Pick a city or town in Iowa and there’s a good chance it boasts a 9-hole golf course. The Hawkeye State still supports more than 250 9-hole facilities. The courses are social centers and more than 90 percent of them are open to the public.
And I failed to visit one during a 48-hour stretch in the state.
No matter how many terrific people you meet and tantalizing places you visit, you always return home with a few regrets. I regret not stopping at Pine Lake Country Club (weekend green fee: $15), River Bend Golf Course (discount Wednesday green fee: $11) or Meadowbrook Golf Courses (lifetime membership: $3,000) while making the 250-mile roundtrip trek from Des Moines to Cedar Falls. I’ll bring an extra $20 and build two free hours into my next Iowa trip for an authentic small-town Iowa golf experience.
The superintendents I visited last month shared passion for all things Iowa, including its 9-hole courses, and they are still applying lessons learned from working at quaint facilities as teenagers to their current jobs maintaining large swaths of private club turf.
Like most Golf Course Industry trips, a golf course represented the first stop upon landing. Des Moines Golf and Country Club is unlike any Iowa facility. For starters, it’s the lone 36-hole operation in the state. The club hosted the two biggest golf events ever conducted in Iowa, the 2017 Solheim Cup and the 1999 U.S. Senior Open, and it has prospered through member and employee ingenuity and continuity. Pete Dye designed a pair of courses on the 471-acre tract 12 miles west of downtown Des Moines in the late 1960s.
The club has employed just two turf leaders since moving to the West Des Moines location: Bill Byers and current director of grounds Rick Tegtmeier. Both are in the Iowa Golf Hall of Fame, with Tegtmeier’s induction occurring earlier this spring.
Tegtmeier started his career at Rockford Golf & Country Club, a defunct 9-holer in northern Iowa. He now manages close to 50 employees, yet a do-it-yourself attitude permeates at Des Moines Golf and CC. On the day of my visit, North Course superintendent Nate Tegtmeier repaired a mainline to a green and South Course superintendent Mitch Myers plugged a wire beneath ground to an oxygen diffuser and pump. A week earlier, Nate devoted almost an entire day demonstrating sod cutting to new employees. “You never know what you’re going to do from one day to the next,” he says.
Des Moines Golf and CC employs just one mechanic, so Rick, Nate and Myers must be as adept indoors as they are outdoors. Besides the number of co-workers and club acreage, their days resemble what colleagues at 9-holers experience. Becoming a versatile manager, Rick says, isn’t for everybody.
“You have to know how to do everything here,” Rick says. “If you don’t, you’re lost. You look across the industry and you see these interns go to big-name clubs. They become very one-dimensional. We quit having interns because we couldn’t find them. But when an intern comes here, they are going to be on every piece of equipment from top to bottom. They are no good to us unless they can be. We cross train across the board for everything. We all know how to run sprayers. We all know how to run chainsaws. We all know how to weld and fabricate.”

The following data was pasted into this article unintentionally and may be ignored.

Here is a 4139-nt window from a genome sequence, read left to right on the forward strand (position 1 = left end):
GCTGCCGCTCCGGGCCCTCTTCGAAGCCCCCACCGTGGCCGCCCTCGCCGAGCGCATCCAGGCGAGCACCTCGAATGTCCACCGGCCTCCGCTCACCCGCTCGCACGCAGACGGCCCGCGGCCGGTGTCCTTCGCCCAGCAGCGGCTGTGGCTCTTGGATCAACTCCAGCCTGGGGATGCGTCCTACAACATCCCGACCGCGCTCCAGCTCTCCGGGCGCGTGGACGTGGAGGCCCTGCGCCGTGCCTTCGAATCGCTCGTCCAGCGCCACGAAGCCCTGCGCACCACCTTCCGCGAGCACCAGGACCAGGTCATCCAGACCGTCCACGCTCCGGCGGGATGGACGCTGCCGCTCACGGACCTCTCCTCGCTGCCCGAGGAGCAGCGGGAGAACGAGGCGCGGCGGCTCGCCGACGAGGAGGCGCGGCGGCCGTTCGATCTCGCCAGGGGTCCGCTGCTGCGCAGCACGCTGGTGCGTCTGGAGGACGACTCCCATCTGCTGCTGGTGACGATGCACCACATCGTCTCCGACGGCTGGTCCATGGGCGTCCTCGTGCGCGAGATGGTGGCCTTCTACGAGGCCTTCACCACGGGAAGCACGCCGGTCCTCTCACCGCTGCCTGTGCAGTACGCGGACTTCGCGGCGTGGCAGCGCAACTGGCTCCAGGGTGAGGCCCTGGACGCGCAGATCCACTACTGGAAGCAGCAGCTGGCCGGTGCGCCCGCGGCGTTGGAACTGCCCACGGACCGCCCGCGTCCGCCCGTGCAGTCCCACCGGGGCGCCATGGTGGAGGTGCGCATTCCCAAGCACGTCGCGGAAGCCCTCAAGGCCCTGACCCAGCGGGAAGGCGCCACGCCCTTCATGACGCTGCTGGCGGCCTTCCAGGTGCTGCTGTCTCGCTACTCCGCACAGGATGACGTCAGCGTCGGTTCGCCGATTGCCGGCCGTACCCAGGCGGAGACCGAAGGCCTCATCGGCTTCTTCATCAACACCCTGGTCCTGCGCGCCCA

After the inspiring and educational stop at Des Moines Golf and CC, I scurried to Cedar Falls to visit golf enthusiast and Standard Golf director of marketing Matt Pauli. Pauli provided a tour of the Cedar Falls-based company’s headquarters and introduced the team responsible for making, shipping and selling flags, cups, rakes, signs and other course accessories. Standard Golf employees are comparable to the superintendents in the company’s home state. A diverse product line means they must be willing to quickly shift focus depending on facility and industry needs.
The creation to course process became apparent during a stop at Beaver Hills Country Club. Beaver Hills is the only private course in Cedar Falls and superintendent Josh Petersen has worked at the club since graduating from Hawkeye Community College in 2002. Petersen is soft-spoken and, like the Des Moines Golf and CC trio, willing to use any piece of equipment to provide quality conditions for the membership. When fully staffed, Petersen manages a crew of 12 responsible for maintaining a peaceful 200-acre property. Beaver Hills employs three year-round turf employees.
A new worker behind the clubhouse bar caught Peterson’s attention during our conversation following a tour of the course. The worker runs the hurdles for the Division I track and field team at the nearby University of Northern Iowa. Petersen immediately asked the hurdler if any of his teammates are looking for summer jobs.
With the heart of a Heartland golf season approaching, Petersen, like most of his colleagues, must scramble to fill open positions. Whether or not he fills the positions, Petersen braces for another season of mowing, raking, hauling and trimming. He has spent every summer since his freshman year of high school working on a golf course.
Petersen brings small-town humility – his high school graduating class had just 50 students – to a private club management position. He keeps a list of Iowa’s 9-hole courses and still enjoys mowing fairways.
I can’t imagine the superintendents at courses on Petersen’s list being much different.
Guy Cipriano is GCI’s editor.